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Lady and the Trump: Status and Wealth in the Marriage Market

Author

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  • Almenberg, Johan

    () (Research Institute of Industrial Economics (IFN))

  • Dreber, Anna

    () (Stockholm School of Economics)

Abstract

We examine a hitherto unexplored aspect of intergenerational transmission of economic standing, namely culturally determined status markers and their valuation in the marriage market. We take nobility to be such a status marker. We propose a two-trait extension of the optimal sorting model in Becker (1973). Using data on Swedish marriages we test the hypothesis that nobility have a greater probability of marrying up in terms of wealth. Our main finding is a sizeable and statistically significant positive effect for nobility. We use unique data on the evolution of nobility to make some predictions about the longevity of this institution.

Suggested Citation

  • Almenberg, Johan & Dreber, Anna, 2008. "Lady and the Trump: Status and Wealth in the Marriage Market," Working Paper Series 728, Research Institute of Industrial Economics, revised 10 Jul 2008.
  • Handle: RePEc:hhs:iuiwop:0728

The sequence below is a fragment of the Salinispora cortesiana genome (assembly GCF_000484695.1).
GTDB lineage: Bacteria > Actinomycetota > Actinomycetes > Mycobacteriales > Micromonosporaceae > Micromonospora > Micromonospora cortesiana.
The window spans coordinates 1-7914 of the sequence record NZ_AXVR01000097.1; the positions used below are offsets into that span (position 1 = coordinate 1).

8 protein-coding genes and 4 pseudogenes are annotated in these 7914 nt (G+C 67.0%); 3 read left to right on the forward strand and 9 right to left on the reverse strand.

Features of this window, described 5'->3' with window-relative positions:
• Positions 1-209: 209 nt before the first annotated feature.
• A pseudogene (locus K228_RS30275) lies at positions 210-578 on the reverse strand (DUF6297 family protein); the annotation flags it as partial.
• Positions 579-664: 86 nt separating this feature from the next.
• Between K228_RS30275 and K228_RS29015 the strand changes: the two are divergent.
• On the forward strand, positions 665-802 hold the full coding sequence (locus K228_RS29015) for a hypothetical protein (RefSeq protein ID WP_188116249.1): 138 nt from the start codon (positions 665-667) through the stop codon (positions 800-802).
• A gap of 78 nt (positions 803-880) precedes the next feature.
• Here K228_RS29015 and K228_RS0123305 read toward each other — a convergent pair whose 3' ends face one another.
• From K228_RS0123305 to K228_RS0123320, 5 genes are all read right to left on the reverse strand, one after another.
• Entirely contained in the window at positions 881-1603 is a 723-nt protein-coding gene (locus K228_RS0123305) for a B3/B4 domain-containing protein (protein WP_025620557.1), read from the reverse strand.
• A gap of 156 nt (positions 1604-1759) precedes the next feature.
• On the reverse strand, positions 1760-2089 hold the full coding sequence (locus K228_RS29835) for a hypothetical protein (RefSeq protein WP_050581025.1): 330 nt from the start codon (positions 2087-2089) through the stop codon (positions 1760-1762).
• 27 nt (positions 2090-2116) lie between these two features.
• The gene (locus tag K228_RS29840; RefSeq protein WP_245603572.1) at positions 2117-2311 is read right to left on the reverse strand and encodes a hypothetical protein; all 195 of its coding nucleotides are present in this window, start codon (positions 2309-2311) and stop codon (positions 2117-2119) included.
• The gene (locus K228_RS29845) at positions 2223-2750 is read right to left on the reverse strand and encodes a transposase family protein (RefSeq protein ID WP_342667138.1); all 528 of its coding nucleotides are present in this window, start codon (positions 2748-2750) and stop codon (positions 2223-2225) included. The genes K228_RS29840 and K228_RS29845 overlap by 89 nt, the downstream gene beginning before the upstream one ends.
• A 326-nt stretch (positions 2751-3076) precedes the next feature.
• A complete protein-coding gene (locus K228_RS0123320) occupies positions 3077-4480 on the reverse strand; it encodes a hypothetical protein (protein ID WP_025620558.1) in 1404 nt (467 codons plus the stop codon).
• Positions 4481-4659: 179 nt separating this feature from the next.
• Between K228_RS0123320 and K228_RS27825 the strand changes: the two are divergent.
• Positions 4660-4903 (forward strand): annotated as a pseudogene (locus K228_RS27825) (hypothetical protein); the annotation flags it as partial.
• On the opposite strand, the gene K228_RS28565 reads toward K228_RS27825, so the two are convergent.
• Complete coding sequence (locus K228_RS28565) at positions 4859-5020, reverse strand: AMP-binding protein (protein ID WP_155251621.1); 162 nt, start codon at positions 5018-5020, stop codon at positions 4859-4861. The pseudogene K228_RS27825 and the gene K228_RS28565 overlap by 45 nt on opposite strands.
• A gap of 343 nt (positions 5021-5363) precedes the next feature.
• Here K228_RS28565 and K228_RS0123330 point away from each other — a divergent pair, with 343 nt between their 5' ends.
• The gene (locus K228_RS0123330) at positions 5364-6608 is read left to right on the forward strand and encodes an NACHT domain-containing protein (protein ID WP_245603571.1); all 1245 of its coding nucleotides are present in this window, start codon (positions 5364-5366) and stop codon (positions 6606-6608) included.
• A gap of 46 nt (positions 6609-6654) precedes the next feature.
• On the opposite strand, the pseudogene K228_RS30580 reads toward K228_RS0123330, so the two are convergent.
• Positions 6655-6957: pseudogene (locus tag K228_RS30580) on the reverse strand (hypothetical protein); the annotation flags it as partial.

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    References listed on IDEAS

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    7. Huck, Steffen & Muller, Wieland, 2000. "Why the Rich Are Nastier Than the Poor--A Note on the Distribution of Wealth When Individuals Care for Payoff Differentials," Kyklos, Wiley Blackwell, vol. 53(2), pages 153-159.
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    Cited by:

    1. Abhijit Banerjee & Esther Duflo & Maitreesh Ghatak & Jeanne Lafortune, 2013. "Marry for What? Caste and Mate Selection in Modern India," American Economic Journal: Microeconomics, American Economic Association, vol. 5(2), pages 33-72, May.
    2. Persson, Petra, 2015. "Social insurance and the marriage market," Working Paper Series 2015:6, IFAU - Institute for Evaluation of Labour Market and Education Policy.
    3. Yamamura, Eiji, 2009. "Socio-economic status, gender, and spouse’s earnings: affect of family background on matching," MPRA Paper 17100, University Library of Munich, Germany.

    More about this item

    Keywords

    Marriage; Status; Intergenerational Transmission; Nobility;

    JEL classification:

    • D13 - Microeconomics - - Household Behavior - - - Household Production and Intrahouse Allocation
    • D20 - Microeconomics - - Production and Organizations - - - General
    • J11 - Labor and Demographic Economics - - Demographic Economics - - - Demographic Trends, Macroeconomic Effects, and Forecasts
    • J12 - Labor and Demographic Economics - - Demographic Economics - - - Marriage; Marital Dissolution; Family Structure

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